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Best American Science Writing 2004

ISBN-10: 0060726407

ISBN-13: 9780060726409

Edition: 2004

Authors: Dava Sobel, Jesse Cohen

List price: $13.95
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Description:

Jennifer Kahn's "Stripped for Parts" was selected as the lead story of this year's Best American Science Writing because, as Dava Sobel, best-selling author of Longitude and Galileo's Daughter , reveals, "it begins with one of the most arresting openings I have ever read." In "Columbia's Last Flight," William Langewiesche recounts the February 1, 2003, space shuttle tragedy, along with the investigation into the nationwide complacency that brought the ship down. K. C. Cole's "Fun with Physics" is a profile of astrophysicist Janet Conrad that blends her personal life with professional activity. In "Desperate Measures," the doctor and writer Atul Gawande profiles the surgeon Francis Daniels Moore, whose experiments in the 1940s and '50s pushed medicine harder and farther than almost anyone had contemplated. Also included is a poem by the legendary John Updike, "Mars as Bright as Venus." The collection ends with Diane Ackerman's "ebullient" essay "We Are All a Part of Nature." Together these twenty-three articles on a wide range of today's most current topics in science -- from biology, physics, biotechnology, and astronomy, to anthropology, genetics, evolutionary theory, and cognition represent the full spectrum of scientific writing from America's most prominent science authors, proving once again that "good science writing is evidently plentiful" ( Scientific American ).
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Book details

List price: $13.95
Copyright year: 2004
Publisher: HarperCollins Publishers
Publication date: 9/14/2004
Binding: Paperback
Pages: 288
Size: 6.00" wide x 9.00" long x 0.75" tall
Weight: 0.836
Language: English

Dava Sobel is an American writer who was born in the Bronx, New York, on June 15, 1947. Her books are generally written about the popular science genre and include these titles: Longitude: The True Story of a Lone Genius Who Solved the Greatest Scientific Problem of His Time (about English clockmaker John Harrison who created the first chronometer); Galileo's Daughter: A Historical Memoir of Science, Faith, and Love; The Planets, and A More Perfect Heaven: How Copernicus Revolutionised the Cosmos. Sobel graduated from The Bronx High School of Science and Binghamton University. She holds honorary doctor of letters degrees from the University of Bath, and Middlebury College, Vermont, both awarded in 2002. The asteroid 30935 Davasobel is named after her. Sobel is also a former New York Times science reporter and has contributed articles to Audubon, Discover, Life and The New Yorker. She was a contributing editor to Harvard Magazine, writing about scientific research and the history of science.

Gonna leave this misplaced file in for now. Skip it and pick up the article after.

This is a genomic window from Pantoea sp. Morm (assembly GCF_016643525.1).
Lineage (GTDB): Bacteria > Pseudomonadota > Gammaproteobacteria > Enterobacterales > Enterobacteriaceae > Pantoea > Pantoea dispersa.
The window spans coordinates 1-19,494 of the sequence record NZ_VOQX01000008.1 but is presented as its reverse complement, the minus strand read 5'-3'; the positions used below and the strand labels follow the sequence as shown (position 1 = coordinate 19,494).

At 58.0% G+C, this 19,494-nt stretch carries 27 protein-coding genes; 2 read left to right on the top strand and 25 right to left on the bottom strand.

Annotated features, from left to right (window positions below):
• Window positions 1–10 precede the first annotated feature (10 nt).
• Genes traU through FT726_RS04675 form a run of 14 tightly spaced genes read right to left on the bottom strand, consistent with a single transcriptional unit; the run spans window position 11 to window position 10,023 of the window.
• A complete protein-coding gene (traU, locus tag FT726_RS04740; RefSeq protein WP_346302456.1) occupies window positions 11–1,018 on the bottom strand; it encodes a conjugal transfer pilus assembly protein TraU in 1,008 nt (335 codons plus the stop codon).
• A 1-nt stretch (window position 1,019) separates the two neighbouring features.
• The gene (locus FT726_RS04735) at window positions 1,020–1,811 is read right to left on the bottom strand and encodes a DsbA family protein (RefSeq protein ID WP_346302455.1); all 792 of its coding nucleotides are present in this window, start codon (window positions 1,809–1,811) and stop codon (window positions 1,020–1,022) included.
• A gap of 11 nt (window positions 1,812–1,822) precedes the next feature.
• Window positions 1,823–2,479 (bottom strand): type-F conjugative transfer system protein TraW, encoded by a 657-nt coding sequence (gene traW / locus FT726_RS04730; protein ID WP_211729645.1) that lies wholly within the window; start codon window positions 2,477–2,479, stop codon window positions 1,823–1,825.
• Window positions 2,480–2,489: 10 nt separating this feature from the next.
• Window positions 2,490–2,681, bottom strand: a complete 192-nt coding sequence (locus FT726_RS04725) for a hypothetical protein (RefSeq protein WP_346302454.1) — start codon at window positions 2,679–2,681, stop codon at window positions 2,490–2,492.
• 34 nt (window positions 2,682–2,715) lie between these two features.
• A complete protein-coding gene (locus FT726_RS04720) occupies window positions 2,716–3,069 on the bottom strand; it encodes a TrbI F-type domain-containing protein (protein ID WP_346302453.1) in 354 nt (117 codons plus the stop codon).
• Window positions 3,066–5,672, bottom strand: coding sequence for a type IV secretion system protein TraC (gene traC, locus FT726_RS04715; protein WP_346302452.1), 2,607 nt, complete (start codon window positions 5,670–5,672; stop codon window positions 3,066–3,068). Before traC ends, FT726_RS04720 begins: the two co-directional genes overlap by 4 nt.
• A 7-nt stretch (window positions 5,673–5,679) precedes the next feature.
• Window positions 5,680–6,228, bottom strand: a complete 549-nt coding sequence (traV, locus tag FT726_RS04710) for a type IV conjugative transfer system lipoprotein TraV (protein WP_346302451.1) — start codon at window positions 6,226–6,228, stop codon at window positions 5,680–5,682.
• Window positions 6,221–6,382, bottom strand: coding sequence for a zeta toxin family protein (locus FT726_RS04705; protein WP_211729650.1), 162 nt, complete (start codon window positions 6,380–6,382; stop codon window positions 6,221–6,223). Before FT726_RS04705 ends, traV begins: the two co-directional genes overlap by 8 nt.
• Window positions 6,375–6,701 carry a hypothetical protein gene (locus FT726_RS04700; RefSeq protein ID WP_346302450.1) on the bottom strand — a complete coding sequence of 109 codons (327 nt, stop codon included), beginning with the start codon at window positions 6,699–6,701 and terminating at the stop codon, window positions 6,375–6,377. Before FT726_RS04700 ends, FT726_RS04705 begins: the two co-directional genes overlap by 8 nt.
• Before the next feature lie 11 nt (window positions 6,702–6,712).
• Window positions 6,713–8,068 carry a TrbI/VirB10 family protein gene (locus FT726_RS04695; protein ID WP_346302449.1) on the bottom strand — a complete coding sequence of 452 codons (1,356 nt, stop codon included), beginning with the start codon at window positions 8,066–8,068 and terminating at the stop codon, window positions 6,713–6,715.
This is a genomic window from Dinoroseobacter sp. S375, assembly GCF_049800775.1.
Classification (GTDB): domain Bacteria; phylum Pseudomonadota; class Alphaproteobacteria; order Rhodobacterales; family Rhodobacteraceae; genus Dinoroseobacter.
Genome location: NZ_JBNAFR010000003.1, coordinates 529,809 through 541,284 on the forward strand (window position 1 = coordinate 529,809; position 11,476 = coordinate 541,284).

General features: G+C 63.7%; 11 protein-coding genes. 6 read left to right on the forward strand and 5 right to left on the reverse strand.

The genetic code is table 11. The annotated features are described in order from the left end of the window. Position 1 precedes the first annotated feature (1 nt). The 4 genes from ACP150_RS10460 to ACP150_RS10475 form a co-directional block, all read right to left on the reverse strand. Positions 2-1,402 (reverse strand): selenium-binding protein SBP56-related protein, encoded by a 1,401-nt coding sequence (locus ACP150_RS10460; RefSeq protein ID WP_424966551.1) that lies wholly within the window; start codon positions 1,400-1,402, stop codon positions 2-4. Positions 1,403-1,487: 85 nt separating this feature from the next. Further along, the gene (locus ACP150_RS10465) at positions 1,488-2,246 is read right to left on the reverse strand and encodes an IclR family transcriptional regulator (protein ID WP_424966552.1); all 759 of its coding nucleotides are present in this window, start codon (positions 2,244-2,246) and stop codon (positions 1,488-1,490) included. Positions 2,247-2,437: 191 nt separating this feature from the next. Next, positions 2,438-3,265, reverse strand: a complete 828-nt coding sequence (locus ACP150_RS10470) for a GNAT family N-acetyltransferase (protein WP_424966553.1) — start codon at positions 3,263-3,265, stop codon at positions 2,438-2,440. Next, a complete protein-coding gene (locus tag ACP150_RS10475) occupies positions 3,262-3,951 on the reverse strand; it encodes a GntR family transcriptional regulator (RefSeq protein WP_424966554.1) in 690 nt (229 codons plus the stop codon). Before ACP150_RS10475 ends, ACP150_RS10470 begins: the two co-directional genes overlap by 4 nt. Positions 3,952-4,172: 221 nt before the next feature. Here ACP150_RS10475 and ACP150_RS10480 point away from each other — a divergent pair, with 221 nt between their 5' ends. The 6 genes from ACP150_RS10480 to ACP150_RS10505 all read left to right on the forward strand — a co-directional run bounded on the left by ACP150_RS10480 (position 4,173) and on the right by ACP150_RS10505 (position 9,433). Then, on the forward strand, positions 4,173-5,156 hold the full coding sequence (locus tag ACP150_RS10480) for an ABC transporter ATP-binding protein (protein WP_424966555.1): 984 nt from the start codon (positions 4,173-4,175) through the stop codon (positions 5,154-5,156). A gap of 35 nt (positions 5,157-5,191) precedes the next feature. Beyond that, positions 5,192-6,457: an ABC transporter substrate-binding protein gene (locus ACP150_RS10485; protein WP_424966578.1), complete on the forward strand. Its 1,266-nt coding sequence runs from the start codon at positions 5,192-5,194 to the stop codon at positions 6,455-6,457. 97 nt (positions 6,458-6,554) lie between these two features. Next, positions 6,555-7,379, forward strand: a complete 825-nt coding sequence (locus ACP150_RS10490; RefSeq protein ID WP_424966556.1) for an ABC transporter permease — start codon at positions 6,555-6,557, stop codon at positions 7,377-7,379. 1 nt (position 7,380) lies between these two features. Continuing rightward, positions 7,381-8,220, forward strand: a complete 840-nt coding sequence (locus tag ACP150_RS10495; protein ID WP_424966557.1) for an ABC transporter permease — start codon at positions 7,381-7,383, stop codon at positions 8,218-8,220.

Introduction
Stripped for parts
Desperate measures
Mars as bright as Venus
Fun with physics
Strange nuggets
Mapping of cosmos backs Big Bang theory
Gravity in reverse
One cosmic question, too many answers
How to grow old
Signs of life
Reading minds
The science of strategy
Cracking the Harvard X-files
A tense border's more peaceful past
A comet's tale : on the science of apocalypse
Transsexual frogs
Leashing the rattlesnake
What Galileo saw
Celestial spectroscopy : making reality fit the myth
The patient predator
Cruising on the ark of taste
Columbia's last flight
We are all a part of nature